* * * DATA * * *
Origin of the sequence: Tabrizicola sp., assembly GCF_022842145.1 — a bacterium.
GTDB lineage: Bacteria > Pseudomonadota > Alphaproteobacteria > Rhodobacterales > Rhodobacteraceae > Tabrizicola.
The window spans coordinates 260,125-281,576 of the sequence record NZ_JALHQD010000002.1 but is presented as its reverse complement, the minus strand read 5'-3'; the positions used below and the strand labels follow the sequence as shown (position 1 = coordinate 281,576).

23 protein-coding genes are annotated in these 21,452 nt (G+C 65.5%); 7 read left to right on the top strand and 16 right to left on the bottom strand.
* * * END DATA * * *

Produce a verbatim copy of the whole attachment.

Origin of the sequence: Tabrizicola sp., assembly GCF_022842145.1 — a bacterium.
GTDB lineage: Bacteria > Pseudomonadota > Alphaproteobacteria > Rhodobacterales > Rhodobacteraceae > Tabrizicola.
The window spans coordinates 260,125-281,576 of the sequence record NZ_JALHQD010000002.1 but is presented as its reverse complement, the minus strand read 5'-3'; the positions used below and the strand labels follow the sequence as shown (position 1 = coordinate 281,576).

23 protein-coding genes are annotated in these 21,452 nt (G+C 65.5%); 7 read left to right on the top strand and 16 right to left on the bottom strand.